Monday, June 29, 2015

Strategic Priorities Define the "Businesses" You Are In

I'm describing in a series of blog posts the different elements that make up my association's Strategy Agenda--a new term I've introduced in my organization to represent the essential work product of our Board of Directors. It is comprised of four distinct elements, each one nesting in the one that precedes it, and describes what we want to achieve and how we will measure our success in achieving it.

Two weeks ago I focused on the highest of the four elements: the mission. This week, I'm going one step down the outline to talk about the second element: strategic priorities.

The simplest way to describe what we mean by strategic priorities, I think, is to say that our strategic priorities describe the handful of ways we are able to fulfill our mission. By way of example, our association currently has three of them. Although we don't always phrase them this way, to emphasize their connection to our mission, we could say:

Our mission is to strengthen the fluid power industry, and we do that by:
(1) Serving as a forum where all fluid power channel partners work together;
(2) Promoting fluid power technology and fostering an innovative environment for the fluid power industry; and
(3) Building and connecting our members to an educated fluid power workforce.

In day-to-day parlance, we often abbreviate those sentences into keywords, but the keywords are less important than the sentences themselves. They essentially describe the major "businesses" that our association is in. We bring our industry together for networking and collective advancement, we promote our industry to external audiences and create spaces for technological innovation to occur, and we educate future employees and help connect them to our industry. These are the things that we do and must do well if we are to fulfill the mission we have set out for ourselves.

And although there is no magic to the number three (indeed, some people have accused us of packing several different "businesses" into those three statements), there is magic to the concept of "a handful." In my opinion, no organization can be in more than five businesses--at least not if it expects to be effective at all of them. Keeping the list short helps provide focus both to the strategic concepts and discussions that follow on the Strategy Agenda, and to the organization's use of resources and development of staff talents.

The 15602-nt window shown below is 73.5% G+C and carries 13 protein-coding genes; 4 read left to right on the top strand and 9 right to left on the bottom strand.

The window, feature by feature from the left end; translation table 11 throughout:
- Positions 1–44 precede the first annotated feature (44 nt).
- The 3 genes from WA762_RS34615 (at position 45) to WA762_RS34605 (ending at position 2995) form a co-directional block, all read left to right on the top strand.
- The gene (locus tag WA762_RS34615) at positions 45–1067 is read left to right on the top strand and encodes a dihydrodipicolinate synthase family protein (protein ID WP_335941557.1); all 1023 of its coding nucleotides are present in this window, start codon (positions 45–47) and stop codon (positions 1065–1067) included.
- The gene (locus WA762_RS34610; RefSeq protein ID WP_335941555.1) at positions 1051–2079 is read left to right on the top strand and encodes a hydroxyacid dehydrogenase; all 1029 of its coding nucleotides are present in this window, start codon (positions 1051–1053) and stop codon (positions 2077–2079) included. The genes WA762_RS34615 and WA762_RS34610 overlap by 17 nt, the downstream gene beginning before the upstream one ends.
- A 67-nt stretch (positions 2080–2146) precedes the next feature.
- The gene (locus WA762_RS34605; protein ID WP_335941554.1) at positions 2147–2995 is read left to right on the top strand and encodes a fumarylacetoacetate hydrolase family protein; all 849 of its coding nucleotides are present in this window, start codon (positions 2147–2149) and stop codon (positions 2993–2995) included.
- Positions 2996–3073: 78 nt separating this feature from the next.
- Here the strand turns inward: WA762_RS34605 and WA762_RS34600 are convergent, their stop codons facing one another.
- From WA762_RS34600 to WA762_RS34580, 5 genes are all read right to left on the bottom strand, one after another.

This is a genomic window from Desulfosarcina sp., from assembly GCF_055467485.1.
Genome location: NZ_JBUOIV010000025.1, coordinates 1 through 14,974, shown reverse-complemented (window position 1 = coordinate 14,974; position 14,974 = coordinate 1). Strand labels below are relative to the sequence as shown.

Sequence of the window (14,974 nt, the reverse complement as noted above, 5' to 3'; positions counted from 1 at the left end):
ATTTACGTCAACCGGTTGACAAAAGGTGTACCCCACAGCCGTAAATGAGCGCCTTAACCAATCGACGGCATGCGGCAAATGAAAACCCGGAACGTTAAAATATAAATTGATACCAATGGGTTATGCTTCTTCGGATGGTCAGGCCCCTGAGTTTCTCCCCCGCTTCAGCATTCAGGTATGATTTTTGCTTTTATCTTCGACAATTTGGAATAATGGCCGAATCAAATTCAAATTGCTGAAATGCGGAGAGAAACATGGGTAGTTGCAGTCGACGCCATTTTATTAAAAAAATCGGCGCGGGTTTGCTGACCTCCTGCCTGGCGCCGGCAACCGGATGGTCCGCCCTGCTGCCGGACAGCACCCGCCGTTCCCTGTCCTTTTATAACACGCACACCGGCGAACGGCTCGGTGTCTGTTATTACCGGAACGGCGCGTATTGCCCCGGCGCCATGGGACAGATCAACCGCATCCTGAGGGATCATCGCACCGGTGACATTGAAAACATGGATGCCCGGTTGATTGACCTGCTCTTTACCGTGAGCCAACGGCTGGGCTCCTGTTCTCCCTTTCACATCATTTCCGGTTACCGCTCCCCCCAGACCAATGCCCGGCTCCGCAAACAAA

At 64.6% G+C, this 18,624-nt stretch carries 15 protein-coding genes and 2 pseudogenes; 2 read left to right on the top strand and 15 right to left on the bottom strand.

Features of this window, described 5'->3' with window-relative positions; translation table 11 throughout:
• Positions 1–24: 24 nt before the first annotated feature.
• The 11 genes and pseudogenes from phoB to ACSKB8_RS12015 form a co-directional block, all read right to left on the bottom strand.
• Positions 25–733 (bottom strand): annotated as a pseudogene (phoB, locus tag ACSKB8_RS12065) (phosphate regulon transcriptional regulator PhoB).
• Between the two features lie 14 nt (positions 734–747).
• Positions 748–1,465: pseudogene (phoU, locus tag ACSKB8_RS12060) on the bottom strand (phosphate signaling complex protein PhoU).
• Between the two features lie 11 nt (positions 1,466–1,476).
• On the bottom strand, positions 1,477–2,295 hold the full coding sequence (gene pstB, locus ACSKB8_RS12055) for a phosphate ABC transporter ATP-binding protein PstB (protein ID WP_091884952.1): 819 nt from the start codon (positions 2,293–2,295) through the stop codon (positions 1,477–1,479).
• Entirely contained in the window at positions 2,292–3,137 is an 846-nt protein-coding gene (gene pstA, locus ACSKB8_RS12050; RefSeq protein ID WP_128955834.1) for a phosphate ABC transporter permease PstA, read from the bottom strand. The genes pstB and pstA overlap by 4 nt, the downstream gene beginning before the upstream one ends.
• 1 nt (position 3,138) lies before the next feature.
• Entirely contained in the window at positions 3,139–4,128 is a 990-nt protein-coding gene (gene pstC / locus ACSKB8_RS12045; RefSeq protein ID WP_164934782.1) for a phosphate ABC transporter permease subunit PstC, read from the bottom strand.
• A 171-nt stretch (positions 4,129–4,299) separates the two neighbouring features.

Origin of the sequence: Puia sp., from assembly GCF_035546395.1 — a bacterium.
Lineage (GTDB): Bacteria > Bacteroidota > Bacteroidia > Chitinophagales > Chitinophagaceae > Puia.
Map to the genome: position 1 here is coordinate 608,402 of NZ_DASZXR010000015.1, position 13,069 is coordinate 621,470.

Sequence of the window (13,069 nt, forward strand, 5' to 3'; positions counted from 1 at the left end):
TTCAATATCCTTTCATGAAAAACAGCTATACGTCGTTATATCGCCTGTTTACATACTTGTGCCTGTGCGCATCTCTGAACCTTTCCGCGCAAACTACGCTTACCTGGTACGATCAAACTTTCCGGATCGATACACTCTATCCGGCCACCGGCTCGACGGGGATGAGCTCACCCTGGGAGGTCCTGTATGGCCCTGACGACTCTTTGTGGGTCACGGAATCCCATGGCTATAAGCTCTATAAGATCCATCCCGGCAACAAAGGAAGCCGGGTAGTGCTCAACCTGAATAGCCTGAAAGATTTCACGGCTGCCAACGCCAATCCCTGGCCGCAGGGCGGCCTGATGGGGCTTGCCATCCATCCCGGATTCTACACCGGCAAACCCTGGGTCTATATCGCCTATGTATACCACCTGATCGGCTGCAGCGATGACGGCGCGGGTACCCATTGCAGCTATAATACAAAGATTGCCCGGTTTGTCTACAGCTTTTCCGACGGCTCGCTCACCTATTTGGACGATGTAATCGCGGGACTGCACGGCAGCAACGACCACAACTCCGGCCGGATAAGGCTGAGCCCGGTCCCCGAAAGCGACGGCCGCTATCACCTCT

It is therefore critical for an association to get clarity around this concept before moving on to ends statements and success indicators (the next two elements in the Strategy Agenda). But understanding clearly what the association does--and by inference, what it doesn't do--the process of describing the ends or outcomes to be achieved and the success indicators or metrics by which that achievement will be measured becomes much simpler. By understanding what businesses you are in, the discussion about what you will achieve and how you will know you achieved it almost automatically lives within the bookends of the association's areas of focus and core competencies.

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This post was written by Eric Lanke, an association executive, blogger and author. For more information, visit, follow him on Twitter @ericlanke or contact him at

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